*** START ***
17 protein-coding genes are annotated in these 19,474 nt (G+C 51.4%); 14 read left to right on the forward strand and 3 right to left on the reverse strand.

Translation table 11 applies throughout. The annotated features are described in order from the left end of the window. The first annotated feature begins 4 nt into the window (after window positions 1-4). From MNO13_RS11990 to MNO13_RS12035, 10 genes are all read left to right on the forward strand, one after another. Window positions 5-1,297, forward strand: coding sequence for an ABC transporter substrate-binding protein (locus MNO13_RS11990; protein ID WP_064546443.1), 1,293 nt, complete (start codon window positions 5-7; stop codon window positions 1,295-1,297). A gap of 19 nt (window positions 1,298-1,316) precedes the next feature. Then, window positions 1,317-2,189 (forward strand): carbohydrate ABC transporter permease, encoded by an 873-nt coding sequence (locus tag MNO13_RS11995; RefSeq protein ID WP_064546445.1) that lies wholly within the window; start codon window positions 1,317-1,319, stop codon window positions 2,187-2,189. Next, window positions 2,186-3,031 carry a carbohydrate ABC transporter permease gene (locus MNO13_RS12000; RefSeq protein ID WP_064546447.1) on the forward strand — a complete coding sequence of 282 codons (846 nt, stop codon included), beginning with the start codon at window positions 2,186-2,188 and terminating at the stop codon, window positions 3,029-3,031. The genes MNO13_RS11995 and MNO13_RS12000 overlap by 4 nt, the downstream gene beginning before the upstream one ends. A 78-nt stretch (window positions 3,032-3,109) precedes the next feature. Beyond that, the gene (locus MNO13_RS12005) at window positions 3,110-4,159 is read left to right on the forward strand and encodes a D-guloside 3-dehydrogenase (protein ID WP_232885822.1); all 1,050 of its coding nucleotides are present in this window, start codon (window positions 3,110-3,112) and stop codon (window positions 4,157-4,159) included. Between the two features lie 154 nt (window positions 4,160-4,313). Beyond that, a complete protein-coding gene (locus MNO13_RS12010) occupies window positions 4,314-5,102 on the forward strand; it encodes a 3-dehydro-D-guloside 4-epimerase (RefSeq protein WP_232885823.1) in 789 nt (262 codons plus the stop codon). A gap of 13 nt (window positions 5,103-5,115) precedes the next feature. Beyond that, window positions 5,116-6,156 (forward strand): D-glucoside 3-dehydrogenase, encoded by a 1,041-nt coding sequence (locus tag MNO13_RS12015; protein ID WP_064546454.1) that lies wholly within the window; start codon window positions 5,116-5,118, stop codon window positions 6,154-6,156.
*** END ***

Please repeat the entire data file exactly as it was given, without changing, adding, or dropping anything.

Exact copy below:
17 protein-coding genes are annotated in these 19,474 nt (G+C 51.4%); 14 read left to right on the forward strand and 3 right to left on the reverse strand.

Translation table 11 applies throughout. The annotated features are described in order from the left end of the window. The first annotated feature begins 4 nt into the window (after window positions 1-4). From MNO13_RS11990 to MNO13_RS12035, 10 genes are all read left to right on the forward strand, one after another. Window positions 5-1,297, forward strand: coding sequence for an ABC transporter substrate-binding protein (locus MNO13_RS11990; protein ID WP_064546443.1), 1,293 nt, complete (start codon window positions 5-7; stop codon window positions 1,295-1,297). A gap of 19 nt (window positions 1,298-1,316) precedes the next feature. Then, window positions 1,317-2,189 (forward strand): carbohydrate ABC transporter permease, encoded by an 873-nt coding sequence (locus tag MNO13_RS11995; RefSeq protein ID WP_064546445.1) that lies wholly within the window; start codon window positions 1,317-1,319, stop codon window positions 2,187-2,189. Next, window positions 2,186-3,031 carry a carbohydrate ABC transporter permease gene (locus MNO13_RS12000; RefSeq protein ID WP_064546447.1) on the forward strand — a complete coding sequence of 282 codons (846 nt, stop codon included), beginning with the start codon at window positions 2,186-2,188 and terminating at the stop codon, window positions 3,029-3,031. The genes MNO13_RS11995 and MNO13_RS12000 overlap by 4 nt, the downstream gene beginning before the upstream one ends. A 78-nt stretch (window positions 3,032-3,109) precedes the next feature. Beyond that, the gene (locus MNO13_RS12005) at window positions 3,110-4,159 is read left to right on the forward strand and encodes a D-guloside 3-dehydrogenase (protein ID WP_232885822.1); all 1,050 of its coding nucleotides are present in this window, start codon (window positions 3,110-3,112) and stop codon (window positions 4,157-4,159) included. Between the two features lie 154 nt (window positions 4,160-4,313). Beyond that, a complete protein-coding gene (locus MNO13_RS12010) occupies window positions 4,314-5,102 on the forward strand; it encodes a 3-dehydro-D-guloside 4-epimerase (RefSeq protein WP_232885823.1) in 789 nt (262 codons plus the stop codon). A gap of 13 nt (window positions 5,103-5,115) precedes the next feature. Beyond that, window positions 5,116-6,156 (forward strand): D-glucoside 3-dehydrogenase, encoded by a 1,041-nt coding sequence (locus tag MNO13_RS12015; protein ID WP_064546454.1) that lies wholly within the window; start codon window positions 5,116-5,118, stop codon window positions 6,154-6,156.